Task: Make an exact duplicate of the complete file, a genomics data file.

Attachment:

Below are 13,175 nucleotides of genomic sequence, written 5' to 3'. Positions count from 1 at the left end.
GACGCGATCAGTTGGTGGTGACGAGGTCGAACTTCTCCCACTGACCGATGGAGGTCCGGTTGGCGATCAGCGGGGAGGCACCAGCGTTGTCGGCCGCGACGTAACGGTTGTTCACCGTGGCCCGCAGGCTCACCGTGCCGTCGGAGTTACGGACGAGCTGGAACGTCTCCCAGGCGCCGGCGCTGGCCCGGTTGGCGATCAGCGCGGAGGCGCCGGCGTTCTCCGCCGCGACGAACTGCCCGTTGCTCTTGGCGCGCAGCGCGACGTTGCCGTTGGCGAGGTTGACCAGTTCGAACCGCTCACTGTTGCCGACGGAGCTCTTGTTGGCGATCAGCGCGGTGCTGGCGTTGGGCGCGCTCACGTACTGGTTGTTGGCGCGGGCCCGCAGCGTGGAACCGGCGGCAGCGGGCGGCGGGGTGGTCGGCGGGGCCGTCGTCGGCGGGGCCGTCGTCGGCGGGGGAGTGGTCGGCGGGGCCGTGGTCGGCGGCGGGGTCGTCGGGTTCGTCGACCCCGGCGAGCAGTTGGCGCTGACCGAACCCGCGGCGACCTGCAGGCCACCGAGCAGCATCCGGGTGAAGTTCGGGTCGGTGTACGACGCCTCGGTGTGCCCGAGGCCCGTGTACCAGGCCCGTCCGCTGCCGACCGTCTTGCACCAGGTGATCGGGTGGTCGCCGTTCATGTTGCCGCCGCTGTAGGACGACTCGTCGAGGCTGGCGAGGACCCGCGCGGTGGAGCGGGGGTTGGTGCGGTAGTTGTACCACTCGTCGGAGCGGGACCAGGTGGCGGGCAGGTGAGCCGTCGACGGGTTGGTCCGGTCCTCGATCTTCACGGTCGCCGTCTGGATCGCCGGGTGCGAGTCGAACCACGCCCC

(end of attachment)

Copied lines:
Below are 13,175 nucleotides of genomic sequence, written 5' to 3'. Positions count from 1 at the left end.
GACGCGATCAGTTGGTGGTGACGAGGTCGAACTTCTCCCACTGACCGATGGAGGTCCGGTTGGCGATCAGCGGGGAGGCACCAGCGTTGTCGGCCGCGACGTAACGGTTGTTCACCGTGGCCCGCAGGCTCACCGTGCCGTCGGAGTTACGGACGAGCTGGAACGTCTCCCAGGCGCCGGCGCTGGCCCGGTTGGCGATCAGCGCGGAGGCGCCGGCGTTCTCCGCCGCGACGAACTGCCCGTTGCTCTTGGCGCGCAGCGCGACGTTGCCGTTGGCGAGGTTGACCAGTTCGAACCGCTCACTGTTGCCGACGGAGCTCTTGTTGGCGATCAGCGCGGTGCTGGCGTTGGGCGCGCTCACGTACTGGTTGTTGGCGCGGGCCCGCAGCGTGGAACCGGCGGCAGCGGGCGGCGGGGTGGTCGGCGGGGCCGTCGTCGGCGGGGCCGTCGTCGGCGGGGGAGTGGTCGGCGGGGCCGTGGTCGGCGGCGGGGTCGTCGGGTTCGTCGACCCCGGCGAGCAGTTGGCGCTGACCGAACCCGCGGCGACCTGCAGGCCACCGAGCAGCATCCGGGTGAAGTTCGGGTCGGTGTACGACGCCTCGGTGTGCCCGAGGCCCGTGTACCAGGCCCGTCCGCTGCCGACCGTCTTGCACCAGGTGATCGGGTGGTCGCCGTTCATGTTGCCGCCGCTGTAGGACGACTCGTCGAGGCTGGCGAGGACCCGCGCGGTGGAGCGGGGGTTGGTGCGGTAGTTGTACCACTCGTCGGAGCGGGACCAGGTGGCGGGCAGGTGAGCCGTCGACGGGTTGGTCCGGTCCTCGATCTTCACGGTCGCCGTCTGGATCGCCGGGTGCGAGTCGAACCACGCCCC